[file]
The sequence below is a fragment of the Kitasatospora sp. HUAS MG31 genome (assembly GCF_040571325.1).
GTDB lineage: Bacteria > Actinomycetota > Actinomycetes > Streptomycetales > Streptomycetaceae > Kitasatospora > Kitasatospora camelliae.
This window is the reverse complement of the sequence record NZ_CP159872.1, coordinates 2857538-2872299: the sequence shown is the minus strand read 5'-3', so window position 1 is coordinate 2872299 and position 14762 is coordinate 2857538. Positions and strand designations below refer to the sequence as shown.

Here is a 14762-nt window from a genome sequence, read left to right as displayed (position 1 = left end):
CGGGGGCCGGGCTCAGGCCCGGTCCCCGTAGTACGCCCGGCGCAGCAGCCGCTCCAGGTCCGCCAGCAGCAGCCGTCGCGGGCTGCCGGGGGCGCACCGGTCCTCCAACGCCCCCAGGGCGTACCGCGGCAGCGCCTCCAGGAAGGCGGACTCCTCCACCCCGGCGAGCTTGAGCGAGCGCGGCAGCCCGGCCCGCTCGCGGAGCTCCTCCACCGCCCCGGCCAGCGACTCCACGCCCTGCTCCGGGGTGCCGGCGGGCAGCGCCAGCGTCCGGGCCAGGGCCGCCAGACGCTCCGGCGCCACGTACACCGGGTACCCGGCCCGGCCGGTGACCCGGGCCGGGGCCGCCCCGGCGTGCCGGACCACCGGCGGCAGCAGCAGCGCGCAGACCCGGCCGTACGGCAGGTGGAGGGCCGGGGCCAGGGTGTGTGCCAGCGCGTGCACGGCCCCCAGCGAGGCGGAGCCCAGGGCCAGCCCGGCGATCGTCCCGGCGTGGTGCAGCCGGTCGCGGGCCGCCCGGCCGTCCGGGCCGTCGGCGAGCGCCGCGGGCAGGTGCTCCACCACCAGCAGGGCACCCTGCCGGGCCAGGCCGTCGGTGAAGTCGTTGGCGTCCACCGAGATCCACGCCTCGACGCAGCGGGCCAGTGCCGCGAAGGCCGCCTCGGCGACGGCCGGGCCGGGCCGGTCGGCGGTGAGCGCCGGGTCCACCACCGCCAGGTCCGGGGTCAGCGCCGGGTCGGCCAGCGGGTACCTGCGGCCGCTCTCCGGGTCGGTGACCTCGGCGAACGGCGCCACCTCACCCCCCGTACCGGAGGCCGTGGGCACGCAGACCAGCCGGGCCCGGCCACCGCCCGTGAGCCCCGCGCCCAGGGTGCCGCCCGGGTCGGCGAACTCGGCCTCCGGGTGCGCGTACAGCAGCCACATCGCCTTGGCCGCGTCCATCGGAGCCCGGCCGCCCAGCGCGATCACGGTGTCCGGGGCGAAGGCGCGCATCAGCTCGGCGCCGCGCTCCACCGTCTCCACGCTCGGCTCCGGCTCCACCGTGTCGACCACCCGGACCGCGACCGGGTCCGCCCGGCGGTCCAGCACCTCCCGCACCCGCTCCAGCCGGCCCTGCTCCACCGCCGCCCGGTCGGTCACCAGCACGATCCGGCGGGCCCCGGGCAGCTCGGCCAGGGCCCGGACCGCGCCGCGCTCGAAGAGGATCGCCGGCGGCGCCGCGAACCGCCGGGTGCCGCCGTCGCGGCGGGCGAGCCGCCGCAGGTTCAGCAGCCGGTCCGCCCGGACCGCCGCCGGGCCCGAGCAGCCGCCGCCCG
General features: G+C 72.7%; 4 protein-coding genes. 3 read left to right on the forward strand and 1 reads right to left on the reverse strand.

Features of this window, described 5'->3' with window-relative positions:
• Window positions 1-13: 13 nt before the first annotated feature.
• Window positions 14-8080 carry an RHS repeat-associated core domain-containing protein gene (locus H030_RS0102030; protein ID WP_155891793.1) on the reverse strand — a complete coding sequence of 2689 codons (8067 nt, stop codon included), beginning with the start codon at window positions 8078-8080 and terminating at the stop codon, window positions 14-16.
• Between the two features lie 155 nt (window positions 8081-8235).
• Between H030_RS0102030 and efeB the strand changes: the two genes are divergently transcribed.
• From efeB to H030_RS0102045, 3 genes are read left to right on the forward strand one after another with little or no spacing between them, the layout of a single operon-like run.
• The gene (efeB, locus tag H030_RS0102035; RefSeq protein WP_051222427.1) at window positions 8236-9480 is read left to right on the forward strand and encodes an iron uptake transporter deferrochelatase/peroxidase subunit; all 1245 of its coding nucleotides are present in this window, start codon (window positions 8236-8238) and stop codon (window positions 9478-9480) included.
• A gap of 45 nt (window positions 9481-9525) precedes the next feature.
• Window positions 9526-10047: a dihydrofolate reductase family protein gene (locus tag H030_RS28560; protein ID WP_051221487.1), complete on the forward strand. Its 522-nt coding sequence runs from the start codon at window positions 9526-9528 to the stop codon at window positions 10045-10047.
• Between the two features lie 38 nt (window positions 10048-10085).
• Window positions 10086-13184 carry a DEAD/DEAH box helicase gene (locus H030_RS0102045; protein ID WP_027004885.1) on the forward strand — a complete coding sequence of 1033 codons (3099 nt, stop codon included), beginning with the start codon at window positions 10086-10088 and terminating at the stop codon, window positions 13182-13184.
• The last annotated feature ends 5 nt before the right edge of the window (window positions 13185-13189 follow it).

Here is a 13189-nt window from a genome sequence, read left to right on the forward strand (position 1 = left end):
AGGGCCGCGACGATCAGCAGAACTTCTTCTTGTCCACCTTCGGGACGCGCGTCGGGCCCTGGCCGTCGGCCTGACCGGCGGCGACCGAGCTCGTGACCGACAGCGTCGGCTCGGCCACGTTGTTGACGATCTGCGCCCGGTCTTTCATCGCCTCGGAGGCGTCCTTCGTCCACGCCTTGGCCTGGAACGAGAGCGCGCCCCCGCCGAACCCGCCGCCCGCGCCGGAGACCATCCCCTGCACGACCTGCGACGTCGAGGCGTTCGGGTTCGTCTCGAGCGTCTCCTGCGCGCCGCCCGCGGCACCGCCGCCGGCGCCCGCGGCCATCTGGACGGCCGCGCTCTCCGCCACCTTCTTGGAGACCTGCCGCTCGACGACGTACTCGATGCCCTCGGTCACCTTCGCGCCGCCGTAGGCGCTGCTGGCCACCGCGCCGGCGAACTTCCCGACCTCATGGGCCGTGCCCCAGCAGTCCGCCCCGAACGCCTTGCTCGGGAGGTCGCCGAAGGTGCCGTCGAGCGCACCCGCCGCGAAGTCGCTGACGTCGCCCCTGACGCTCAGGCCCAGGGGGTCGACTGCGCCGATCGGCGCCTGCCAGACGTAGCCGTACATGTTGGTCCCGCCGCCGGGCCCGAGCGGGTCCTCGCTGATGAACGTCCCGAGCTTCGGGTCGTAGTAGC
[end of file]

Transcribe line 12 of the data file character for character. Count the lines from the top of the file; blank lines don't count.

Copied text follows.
• From efeB to H030_RS0102045, 3 genes are read left to right on the forward strand one after another with little or no spacing between them, the layout of a single operon-like run.